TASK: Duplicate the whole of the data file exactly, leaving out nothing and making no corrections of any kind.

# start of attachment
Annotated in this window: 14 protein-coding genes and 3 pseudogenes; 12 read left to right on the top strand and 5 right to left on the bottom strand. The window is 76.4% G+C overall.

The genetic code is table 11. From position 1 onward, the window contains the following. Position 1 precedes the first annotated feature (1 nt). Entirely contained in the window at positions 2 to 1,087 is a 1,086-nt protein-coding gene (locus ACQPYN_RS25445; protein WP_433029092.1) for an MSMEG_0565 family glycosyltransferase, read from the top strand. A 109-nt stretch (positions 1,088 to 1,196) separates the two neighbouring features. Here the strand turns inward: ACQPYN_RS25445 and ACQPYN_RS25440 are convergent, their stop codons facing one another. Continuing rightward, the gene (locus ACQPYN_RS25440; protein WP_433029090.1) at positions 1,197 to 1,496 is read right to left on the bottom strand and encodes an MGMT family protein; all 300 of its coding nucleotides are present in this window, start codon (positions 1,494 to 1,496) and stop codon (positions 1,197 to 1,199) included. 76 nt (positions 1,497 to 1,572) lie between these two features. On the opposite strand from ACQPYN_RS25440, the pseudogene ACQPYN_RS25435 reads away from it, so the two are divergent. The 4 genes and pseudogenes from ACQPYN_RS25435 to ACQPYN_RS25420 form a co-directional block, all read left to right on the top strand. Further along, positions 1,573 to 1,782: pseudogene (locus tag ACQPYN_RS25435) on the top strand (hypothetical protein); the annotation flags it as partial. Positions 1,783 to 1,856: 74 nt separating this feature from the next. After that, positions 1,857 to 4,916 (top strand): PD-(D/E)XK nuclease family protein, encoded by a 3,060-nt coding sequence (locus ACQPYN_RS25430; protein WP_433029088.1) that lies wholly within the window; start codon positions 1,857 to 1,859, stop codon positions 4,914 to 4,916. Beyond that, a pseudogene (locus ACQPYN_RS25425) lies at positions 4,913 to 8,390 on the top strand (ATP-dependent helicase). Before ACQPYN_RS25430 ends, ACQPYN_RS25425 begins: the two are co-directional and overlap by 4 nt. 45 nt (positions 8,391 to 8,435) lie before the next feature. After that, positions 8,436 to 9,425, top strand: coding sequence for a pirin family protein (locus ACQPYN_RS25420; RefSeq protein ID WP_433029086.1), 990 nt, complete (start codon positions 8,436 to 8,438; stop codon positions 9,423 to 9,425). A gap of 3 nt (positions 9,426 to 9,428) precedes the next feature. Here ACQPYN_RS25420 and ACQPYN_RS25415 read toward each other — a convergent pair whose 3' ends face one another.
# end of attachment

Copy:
Annotated in this window: 14 protein-coding genes and 3 pseudogenes; 12 read left to right on the top strand and 5 right to left on the bottom strand. The window is 76.4% G+C overall.

The genetic code is table 11. From position 1 onward, the window contains the following. Position 1 precedes the first annotated feature (1 nt). Entirely contained in the window at positions 2 to 1,087 is a 1,086-nt protein-coding gene (locus ACQPYN_RS25445; protein WP_433029092.1) for an MSMEG_0565 family glycosyltransferase, read from the top strand. A 109-nt stretch (positions 1,088 to 1,196) separates the two neighbouring features. Here the strand turns inward: ACQPYN_RS25445 and ACQPYN_RS25440 are convergent, their stop codons facing one another. Continuing rightward, the gene (locus ACQPYN_RS25440; protein WP_433029090.1) at positions 1,197 to 1,496 is read right to left on the bottom strand and encodes an MGMT family protein; all 300 of its coding nucleotides are present in this window, start codon (positions 1,494 to 1,496) and stop codon (positions 1,197 to 1,199) included. 76 nt (positions 1,497 to 1,572) lie between these two features. On the opposite strand from ACQPYN_RS25440, the pseudogene ACQPYN_RS25435 reads away from it, so the two are divergent. The 4 genes and pseudogenes from ACQPYN_RS25435 to ACQPYN_RS25420 form a co-directional block, all read left to right on the top strand. Further along, positions 1,573 to 1,782: pseudogene (locus tag ACQPYN_RS25435) on the top strand (hypothetical protein); the annotation flags it as partial. Positions 1,783 to 1,856: 74 nt separating this feature from the next. After that, positions 1,857 to 4,916 (top strand): PD-(D/E)XK nuclease family protein, encoded by a 3,060-nt coding sequence (locus ACQPYN_RS25430; protein WP_433029088.1) that lies wholly within the window; start codon positions 1,857 to 1,859, stop codon positions 4,914 to 4,916. Beyond that, a pseudogene (locus ACQPYN_RS25425) lies at positions 4,913 to 8,390 on the top strand (ATP-dependent helicase). Before ACQPYN_RS25430 ends, ACQPYN_RS25425 begins: the two are co-directional and overlap by 4 nt. 45 nt (positions 8,391 to 8,435) lie before the next feature. After that, positions 8,436 to 9,425, top strand: coding sequence for a pirin family protein (locus ACQPYN_RS25420; RefSeq protein ID WP_433029086.1), 990 nt, complete (start codon positions 8,436 to 8,438; stop codon positions 9,423 to 9,425). A gap of 3 nt (positions 9,426 to 9,428) precedes the next feature. Here ACQPYN_RS25420 and ACQPYN_RS25415 read toward each other — a convergent pair whose 3' ends face one another.